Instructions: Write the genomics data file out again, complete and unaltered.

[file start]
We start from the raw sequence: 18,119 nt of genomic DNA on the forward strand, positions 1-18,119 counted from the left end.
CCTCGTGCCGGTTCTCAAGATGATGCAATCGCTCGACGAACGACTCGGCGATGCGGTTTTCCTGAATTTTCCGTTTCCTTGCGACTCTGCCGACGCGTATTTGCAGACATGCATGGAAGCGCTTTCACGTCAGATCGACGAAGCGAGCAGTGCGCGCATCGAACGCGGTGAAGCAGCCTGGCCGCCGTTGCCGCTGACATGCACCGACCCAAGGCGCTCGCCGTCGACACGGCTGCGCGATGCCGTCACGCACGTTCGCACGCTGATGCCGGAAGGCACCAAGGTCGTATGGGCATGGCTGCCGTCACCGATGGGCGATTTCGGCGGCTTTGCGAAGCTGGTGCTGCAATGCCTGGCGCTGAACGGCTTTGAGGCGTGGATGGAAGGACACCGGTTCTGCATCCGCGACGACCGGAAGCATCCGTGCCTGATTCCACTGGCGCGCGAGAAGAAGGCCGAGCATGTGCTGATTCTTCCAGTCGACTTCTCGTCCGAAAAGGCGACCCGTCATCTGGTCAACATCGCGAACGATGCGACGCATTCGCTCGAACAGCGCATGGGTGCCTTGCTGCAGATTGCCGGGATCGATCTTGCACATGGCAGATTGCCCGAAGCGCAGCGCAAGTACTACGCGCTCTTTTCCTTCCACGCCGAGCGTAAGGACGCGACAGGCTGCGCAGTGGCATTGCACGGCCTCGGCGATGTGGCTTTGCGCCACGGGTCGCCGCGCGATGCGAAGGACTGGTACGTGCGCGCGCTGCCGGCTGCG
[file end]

We start from the raw sequence: 18,119 nt of genomic DNA on the forward strand, positions 1-18,119 counted from the left end.
CCTCGTGCCGGTTCTCAAGATGATGCAATCGCTCGACGAACGACTCGGCGATGCGGTTTTCCTGAATTTTCCGTTTCCTTGCGACTCTGCCGACGCGTATTTGCAGACATGCATGGAAGCGCTTTCACGTCAGATCGACGAAGCGAGCAGTGCGCGCATCGAACGCGGTGAAGCAGCCTGGCCGCCGTTGCCGCTGACATGCACCGACCCAAGGCGCTCGCCGTCGACACGGCTGCGCGATGCCGTCACGCACGTTCGCACGCTGATGCCGGAAGGCACCAAGGTCGTATGGGCATGGCTGCCGTCACCGATGGGCGATTTCGGCGGCTTTGCGAAGCTGGTGCTGCAATGCCTGGCGCTGAACGGCTTTGAGGCGTGGATGGAAGGACACCGGTTCTGCATCCGCGACGACCGGAAGCATCCGTGCCTGATTCCACTGGCGCGCGAGAAGAAGGCCGAGCATGTGCTGATTCTTCCAGTCGACTTCTCGTCCGAAAAGGCGACCCGTCATCTGGTCAACATCGCGAACGATGCGACGCATTCGCTCGAACAGCGCATGGGTGCCTTGCTGCAGATTGCCGGGATCGATCTTGCACATGGCAGATTGCCCGAAGCGCAGCGCAAGTACTACGCGCTCTTTTCCTTCCACGCCGAGCGTAAGGACGCGACAGGCTGCGCAGTGGCATTGCACGGCCTCGGCGATGTGGCTTTGCGCCACGGGTCGCCGCGCGATGCGAAGGACTGGTACGTGCGCGCGCTGCCGGCTGCG